56. Invoking Federal Rule of Civil Procedure 56(d), defendants ask the court to deny plaintiff’s
summary judgment motions without prejudice or defer considering the motions to allow
defendants additional time to discover the facts essential to justify their Opposition to the
summary judgment motions.
Federal Rule of Civil Procedure 56(d) provides: “If a nonmovant shows by affidavit or
declaration that, for specified reasons, it cannot present facts essential to justify its opposition,
the court may: (1) defer considering the motion or deny it; (2) allow time to obtain affidavits or
declarations or to take discovery; or (3) issue any other appropriate order.” The Tenth Circuit
has held that the general principle of Rule 56(d) is that “‘summary judgment [should] be refused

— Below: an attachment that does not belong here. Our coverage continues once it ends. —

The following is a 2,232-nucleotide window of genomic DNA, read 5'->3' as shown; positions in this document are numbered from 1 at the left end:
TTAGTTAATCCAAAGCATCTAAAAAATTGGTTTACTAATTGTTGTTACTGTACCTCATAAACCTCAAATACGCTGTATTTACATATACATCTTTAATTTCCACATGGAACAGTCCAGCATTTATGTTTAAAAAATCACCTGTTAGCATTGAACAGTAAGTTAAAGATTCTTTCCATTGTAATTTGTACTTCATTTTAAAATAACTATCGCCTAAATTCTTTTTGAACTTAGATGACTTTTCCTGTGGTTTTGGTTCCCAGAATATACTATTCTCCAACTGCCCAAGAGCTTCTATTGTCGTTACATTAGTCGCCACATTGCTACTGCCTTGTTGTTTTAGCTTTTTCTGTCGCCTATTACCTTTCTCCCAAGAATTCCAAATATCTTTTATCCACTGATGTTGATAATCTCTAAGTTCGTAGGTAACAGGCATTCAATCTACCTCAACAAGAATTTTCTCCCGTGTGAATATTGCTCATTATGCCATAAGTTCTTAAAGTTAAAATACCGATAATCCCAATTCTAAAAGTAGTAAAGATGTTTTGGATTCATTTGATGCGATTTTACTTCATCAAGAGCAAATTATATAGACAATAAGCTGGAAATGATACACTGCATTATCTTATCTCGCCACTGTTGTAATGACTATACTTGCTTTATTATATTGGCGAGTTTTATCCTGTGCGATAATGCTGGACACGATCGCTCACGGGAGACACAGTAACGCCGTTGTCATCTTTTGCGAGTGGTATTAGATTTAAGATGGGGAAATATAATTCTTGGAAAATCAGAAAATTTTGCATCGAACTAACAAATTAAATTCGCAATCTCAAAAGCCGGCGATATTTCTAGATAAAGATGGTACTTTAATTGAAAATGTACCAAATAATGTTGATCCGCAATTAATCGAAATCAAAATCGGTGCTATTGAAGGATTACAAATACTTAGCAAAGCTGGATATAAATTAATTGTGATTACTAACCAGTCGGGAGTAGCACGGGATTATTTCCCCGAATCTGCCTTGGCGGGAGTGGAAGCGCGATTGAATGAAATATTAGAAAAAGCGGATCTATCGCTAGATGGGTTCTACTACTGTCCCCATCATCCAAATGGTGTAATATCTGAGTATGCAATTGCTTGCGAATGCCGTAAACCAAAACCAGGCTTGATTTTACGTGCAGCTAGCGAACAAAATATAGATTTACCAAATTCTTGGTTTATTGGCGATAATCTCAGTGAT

where the nonmoving party has not had the opportunity to discover information that is essential
to his opposition.’” Price v. W. Res., Inc., 232 F.3d 779, 783 (10th Cir. 2000) (quoting Anderson
v. Liberty Lobby, Inc., 477 U.S. 242, 250 n.5 (1986)) (interpreting the same rule formerly
codified as Rule 56(f)). But, a party must do more than assert “that the evidence supporting [the
party’s] allegation is in the hands of the [opposing party].” Weir v. Anaconda Co., 773 F.2d
1073, 1083 (10th Cir. 1985). Instead, the party must identify with some degree of specificity the
facts it believes that additional discovery will uncover. See Jensen v. Redevelopment Agency of
Sandy City, 998 F.2d 1550, 1554 (10th Cir. 1993). “Unless dilatory or lacking in merit,” a
party’s Rule 56(d) request “should be liberally treated.” Id. at 1554 (citation and internal
quotation marks omitted). The decision to grant additional discovery under Rule 56(d) is within
the district court’s discretion. Patty Precision v. Brown & Sharpe Mfg. Co., 742 F.2d 1260, 1264
(10th Cir. 1984); see also Pfenninger v. Exempla, Inc., 116 F. Supp. 2d 1184, 1194 (D. Colo.
2000) (“The district courts exercise discretion in deciding whether to grant a [Rule 56(d)]
Consistent with Rule 56(d), defendants’ counsel has submitted an affidavit supporting the